Tips To Achieve A High-End Kitchen With Laminate Countertops

When it's time for a big kitchen renovation, countertops are a natural place to start. They take up a ton of visual space, and you use them multiple times every day. Marble, quartz, and even butcher's block come up as the usual suspects, but have you given laminate a fair shot? Laminate countertops offer a range of advantages that make them a popular and practical choice for kitchen surfaces. They're cost-effective, available in a ton of colors, patterns, and finishes, are easy to clean, and installation is relatively straightforward. With advancements in design, modern laminate closely mimics the aesthetic appeal of more expensive materials, offering an attractive and practical solution for stylish kitchen designs.

But even with all of these advantages, laminate countertops have gotten a bad reputation in the world of home design — many of us remember the flimsy countertops in our grandparents' homes, complete with unsightly black, non-continuous edges and dings. So, how do you use this affordable but underrated material in your home without harkening back to the dreadful designs of the last century? You need to keep three major key points in mind: the quality of the base materials, how they will tie in with your home design, and how to install them to get the best finish possible. 

Selecting the right vinyl piece is key

While you're choosing a more affordable countertop material than, say, solid marble, quartz, or granite, you don't want to go for the cheapest variety and call it a day. To avoid the laminate from looking low-quality, you want to find material that is fairly thick, much thicker than basic contact paper or peel-and-stick wallpaper. Keep in mind you'll be wrapping your existing countertops in the laminate, so there won't be an exact conversion for regular countertops — however, most manufacturers produce laminate worktops in 22, 28, and 38-millimeter depths. Not only does the thickness help mimic natural stone and wood countertops, but it also makes them even sturdier and less resistant to noticeable dents, preserving your laminate countertops for longer.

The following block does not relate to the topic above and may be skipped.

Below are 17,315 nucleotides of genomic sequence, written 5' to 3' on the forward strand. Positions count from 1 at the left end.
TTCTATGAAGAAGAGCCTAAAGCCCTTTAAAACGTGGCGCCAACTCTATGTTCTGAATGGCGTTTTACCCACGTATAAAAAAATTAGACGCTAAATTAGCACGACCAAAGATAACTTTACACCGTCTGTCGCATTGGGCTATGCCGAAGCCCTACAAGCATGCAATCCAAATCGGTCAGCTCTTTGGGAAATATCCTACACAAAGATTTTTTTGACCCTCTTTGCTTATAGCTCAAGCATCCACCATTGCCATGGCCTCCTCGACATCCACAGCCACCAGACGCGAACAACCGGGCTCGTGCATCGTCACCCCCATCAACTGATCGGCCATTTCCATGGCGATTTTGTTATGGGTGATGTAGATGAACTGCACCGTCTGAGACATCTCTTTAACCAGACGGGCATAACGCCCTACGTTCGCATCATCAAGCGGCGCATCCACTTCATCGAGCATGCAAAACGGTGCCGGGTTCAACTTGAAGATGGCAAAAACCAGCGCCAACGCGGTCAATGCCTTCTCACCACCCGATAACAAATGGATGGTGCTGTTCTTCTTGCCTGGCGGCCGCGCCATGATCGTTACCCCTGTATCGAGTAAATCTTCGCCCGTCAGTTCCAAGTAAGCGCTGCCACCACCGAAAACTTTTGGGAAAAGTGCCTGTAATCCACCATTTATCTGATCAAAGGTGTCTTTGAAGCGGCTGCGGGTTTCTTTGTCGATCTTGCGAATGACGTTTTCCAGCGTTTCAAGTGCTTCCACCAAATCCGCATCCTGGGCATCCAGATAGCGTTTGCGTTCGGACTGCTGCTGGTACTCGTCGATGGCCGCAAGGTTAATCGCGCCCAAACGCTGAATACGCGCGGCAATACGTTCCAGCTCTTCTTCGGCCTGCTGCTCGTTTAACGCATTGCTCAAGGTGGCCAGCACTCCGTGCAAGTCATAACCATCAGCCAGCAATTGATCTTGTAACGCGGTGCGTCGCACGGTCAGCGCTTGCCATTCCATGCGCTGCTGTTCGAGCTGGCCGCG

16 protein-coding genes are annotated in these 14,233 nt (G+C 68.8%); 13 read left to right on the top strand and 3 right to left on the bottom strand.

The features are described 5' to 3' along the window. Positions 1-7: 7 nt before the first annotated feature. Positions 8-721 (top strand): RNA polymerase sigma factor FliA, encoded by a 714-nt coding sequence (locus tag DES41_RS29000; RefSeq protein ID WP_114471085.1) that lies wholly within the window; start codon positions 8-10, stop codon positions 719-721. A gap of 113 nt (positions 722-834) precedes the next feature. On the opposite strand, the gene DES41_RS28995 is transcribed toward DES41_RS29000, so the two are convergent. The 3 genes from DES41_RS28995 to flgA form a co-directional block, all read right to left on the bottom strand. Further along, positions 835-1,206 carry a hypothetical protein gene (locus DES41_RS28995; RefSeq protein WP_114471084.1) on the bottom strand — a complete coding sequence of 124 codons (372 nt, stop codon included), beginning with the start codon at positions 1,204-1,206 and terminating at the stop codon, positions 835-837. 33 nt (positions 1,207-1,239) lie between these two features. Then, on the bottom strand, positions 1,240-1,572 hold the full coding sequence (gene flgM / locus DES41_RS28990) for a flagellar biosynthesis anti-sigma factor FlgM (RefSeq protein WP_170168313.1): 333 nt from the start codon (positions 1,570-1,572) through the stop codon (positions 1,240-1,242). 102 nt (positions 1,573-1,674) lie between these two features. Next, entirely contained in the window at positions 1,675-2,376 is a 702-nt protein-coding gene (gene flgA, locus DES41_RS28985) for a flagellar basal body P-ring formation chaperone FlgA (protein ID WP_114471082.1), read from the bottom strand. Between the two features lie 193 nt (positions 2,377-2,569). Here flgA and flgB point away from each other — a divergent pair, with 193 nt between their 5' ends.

Beyond the functional choices, you also want to keep your home's overall design in mind and what style you're decorating the kitchen in. If you want a super rustic kitchen, it won't make sense to go for an ultra-modern geometric tile pattern. Instead, look for a laminate worktop with natural wood grain textures, like this Rustic Wood Laminate from Worktop Express. You should also consider your kitchen's appliance and plumbing finishes, paint color, and any backsplashes you plan to keep or install during the kitchen renovation. Remember, there is a wide variety of colors, patterns, and even textures available for laminate countertops now, so this material really can work for any home design aesthetic. 

Proper installation makes the biggest difference

The golden rule, when it comes to any project, is "measure twice, cut once," and that applies to properly installing laminate countertops as well. Especially if you're installing the laminate coating yourself, you want to make sure you've accounted for everything like beveled edges, under-mounted sink edges, electrical outlets, and so on in your measurements, and make sure you have a game plan when it comes to getting the laminate flush with these obstructions. Previously, laminate installation on corners left a little gap where it couldn't be folded over, but that isn't the case anymore as long as you use a high-quality laminate — another reason to spend a little more when choosing your materials. 

Be sure to do your research before the installation day — so it's as easy and stress-free as possible. However, even all the research in the world won't help if you're lacking DIY skills, time, or patience. In that case, it really is best to call a professional to help with installation, especially if your countertops have intricate or non-standard right-angle edges. Whether laminate is properly measured, applied, and sealed can make all the difference between it looking cheap or high-end. Finally, while laminate can be sturdy and durable when installed properly, it can cause lots of issues if not, particularly if you have any gaps in the edges, which can be vulnerable to leaks and water damage. Make sure each seam is sealed but without visible adhesive appearing.